Major Sam J. Willis was one of the lucky ones. He made it back safely.
“He had a lot of friends who were killed in the war,” his son, Sam Willis Jr., said.
For most, flying bombers over enemy territory sounds treacherous. But the flights to India were where Willis lost most of the crews he knew.
“They called them Hump Pilots,” Willis Jr. said.
“They call that mountain in the Himalayas the Hump.”
Pilots would have to fly upwards of 18,000 feet to get across the area.
“That was pretty high in those days,” he said.
“They called it the aluminum trail, because so many planes crashed on that route. They iced up and crashed into the mountain.”
Willis Jr. said that he wishes he knew more about his late father’s service and time in the war. “He never talked about it too much.”
On Monday, everyone is invited to Veterans Memorial Park for the Veterans of Foreign Wars Post 9170 and Auxiliary’s tribute to the fallen soldiers.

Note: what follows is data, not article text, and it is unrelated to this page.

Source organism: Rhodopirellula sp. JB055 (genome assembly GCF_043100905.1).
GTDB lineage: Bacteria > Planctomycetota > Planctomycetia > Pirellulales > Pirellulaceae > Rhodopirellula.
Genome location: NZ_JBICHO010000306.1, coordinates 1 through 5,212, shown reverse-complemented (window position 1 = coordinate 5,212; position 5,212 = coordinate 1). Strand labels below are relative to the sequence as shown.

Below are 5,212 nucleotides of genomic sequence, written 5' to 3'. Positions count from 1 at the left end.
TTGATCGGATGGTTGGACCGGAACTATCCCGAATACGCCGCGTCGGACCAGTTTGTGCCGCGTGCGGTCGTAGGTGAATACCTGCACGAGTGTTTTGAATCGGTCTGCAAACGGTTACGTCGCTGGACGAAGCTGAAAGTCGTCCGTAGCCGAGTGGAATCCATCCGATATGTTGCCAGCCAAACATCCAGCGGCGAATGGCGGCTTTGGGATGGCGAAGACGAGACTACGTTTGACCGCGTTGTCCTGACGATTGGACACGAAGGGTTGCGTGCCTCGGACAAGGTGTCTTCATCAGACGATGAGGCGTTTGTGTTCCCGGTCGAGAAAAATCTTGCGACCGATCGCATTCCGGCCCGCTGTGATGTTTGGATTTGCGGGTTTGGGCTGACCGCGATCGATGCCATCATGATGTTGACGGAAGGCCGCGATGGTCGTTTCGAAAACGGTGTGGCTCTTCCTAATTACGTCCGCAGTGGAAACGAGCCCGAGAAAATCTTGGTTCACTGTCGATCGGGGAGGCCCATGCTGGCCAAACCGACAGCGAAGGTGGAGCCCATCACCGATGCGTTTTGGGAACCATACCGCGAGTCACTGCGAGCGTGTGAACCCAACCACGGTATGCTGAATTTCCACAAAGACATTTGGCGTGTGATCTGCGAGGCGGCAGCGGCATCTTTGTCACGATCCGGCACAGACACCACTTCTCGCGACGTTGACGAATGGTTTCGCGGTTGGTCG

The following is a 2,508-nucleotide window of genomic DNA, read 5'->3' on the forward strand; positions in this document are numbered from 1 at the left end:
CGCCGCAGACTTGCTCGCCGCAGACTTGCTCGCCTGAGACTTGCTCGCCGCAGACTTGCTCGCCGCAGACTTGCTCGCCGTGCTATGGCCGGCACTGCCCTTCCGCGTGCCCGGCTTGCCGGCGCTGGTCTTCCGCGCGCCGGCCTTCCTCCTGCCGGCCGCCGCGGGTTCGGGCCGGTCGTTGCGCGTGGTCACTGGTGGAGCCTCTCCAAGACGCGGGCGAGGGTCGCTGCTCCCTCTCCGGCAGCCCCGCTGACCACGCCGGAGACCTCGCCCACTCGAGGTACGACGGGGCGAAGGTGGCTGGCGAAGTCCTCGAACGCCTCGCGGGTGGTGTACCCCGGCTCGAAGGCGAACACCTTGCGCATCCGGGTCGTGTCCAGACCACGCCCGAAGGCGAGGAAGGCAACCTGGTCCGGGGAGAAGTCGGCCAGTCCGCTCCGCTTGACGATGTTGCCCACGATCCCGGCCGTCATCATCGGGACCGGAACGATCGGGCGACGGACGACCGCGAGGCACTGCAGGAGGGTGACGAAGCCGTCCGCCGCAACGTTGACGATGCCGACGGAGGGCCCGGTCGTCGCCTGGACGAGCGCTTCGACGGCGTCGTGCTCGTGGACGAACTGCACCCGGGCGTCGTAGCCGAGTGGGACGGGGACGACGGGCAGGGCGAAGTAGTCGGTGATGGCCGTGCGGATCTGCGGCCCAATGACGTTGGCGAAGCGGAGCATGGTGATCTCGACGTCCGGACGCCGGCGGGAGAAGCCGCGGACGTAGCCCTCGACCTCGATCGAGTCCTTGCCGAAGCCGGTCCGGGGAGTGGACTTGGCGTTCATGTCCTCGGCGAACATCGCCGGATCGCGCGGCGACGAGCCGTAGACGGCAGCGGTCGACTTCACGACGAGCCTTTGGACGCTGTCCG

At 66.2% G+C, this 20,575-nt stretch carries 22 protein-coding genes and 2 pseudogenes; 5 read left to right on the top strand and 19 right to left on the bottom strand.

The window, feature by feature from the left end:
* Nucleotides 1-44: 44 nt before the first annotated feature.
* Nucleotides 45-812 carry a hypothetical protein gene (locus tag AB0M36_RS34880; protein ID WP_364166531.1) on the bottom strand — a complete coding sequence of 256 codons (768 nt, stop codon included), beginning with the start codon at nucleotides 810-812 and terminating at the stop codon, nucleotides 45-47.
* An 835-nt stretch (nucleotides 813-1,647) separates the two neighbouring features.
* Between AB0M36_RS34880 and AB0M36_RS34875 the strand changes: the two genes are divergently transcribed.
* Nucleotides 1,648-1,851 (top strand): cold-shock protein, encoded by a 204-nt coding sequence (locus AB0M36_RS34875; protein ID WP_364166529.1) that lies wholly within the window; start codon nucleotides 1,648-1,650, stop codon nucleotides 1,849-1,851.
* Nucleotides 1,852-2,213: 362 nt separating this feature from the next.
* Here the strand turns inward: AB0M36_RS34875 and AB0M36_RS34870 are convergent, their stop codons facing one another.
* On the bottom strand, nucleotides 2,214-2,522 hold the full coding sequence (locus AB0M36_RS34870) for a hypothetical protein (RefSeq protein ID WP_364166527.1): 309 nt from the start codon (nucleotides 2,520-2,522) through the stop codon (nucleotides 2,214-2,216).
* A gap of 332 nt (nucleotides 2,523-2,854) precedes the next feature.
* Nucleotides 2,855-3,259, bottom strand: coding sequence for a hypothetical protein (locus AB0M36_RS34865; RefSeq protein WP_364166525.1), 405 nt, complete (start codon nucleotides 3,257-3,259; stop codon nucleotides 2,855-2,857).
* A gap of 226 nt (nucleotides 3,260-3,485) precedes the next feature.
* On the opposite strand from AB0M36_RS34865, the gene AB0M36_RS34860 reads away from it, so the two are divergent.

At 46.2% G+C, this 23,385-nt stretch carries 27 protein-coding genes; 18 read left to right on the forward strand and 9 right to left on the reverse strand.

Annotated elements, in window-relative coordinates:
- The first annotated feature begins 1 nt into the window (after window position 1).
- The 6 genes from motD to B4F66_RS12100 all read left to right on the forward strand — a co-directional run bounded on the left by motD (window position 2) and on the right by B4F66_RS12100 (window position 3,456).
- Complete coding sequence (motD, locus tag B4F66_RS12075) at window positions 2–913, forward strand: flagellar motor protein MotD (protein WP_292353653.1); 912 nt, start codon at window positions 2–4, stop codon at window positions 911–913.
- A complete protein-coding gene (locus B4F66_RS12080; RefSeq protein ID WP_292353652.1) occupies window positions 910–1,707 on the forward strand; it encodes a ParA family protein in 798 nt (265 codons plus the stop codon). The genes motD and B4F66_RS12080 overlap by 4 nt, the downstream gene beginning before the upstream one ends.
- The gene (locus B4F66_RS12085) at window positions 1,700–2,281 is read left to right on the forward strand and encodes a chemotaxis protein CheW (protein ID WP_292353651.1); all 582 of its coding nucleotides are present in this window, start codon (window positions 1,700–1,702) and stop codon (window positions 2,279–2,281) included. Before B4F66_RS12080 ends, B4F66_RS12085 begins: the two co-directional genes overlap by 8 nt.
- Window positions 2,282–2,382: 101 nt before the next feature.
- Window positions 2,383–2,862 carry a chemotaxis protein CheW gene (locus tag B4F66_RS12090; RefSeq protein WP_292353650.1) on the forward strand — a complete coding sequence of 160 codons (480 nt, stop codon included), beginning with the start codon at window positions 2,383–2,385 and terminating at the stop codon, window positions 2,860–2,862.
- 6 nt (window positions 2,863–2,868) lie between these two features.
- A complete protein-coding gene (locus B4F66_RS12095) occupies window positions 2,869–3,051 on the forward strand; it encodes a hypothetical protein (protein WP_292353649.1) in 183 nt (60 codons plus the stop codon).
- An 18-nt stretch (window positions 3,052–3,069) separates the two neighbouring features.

The Memorial Day Ceremony begins at 10 a.m. Everyone is invited to bring a lawn chair and umbrella for shade.
Also participating will be the American Legion Post 274 and Auxiliary and the Vietnam Veterans of America, Chapter 929.
Memorial Day, originally called Decoration Day, is a day of remembrance for those who have died in our nation’s service.
Willis Jr. reminded that it wasn’t just the military men serving their country.
His mother, Joyce Willis, was doing her part. She was one of the “Rosie the Riveter” workers helping build the aircraft being flown.
During this era, the government decided to launch a propaganda campaign to sell the importance of the war effort and to lure women into working.
Willis Jr. said he didn’t know why his mother joined the workforce.
“She never did say or I was too young to understand,” he said. “I guess it was just a wartime job.”
Jason Collins is the editor at the Bee-Picayune and can be reached at 358-2550, ext. 121, or at editor@mySouTex.com.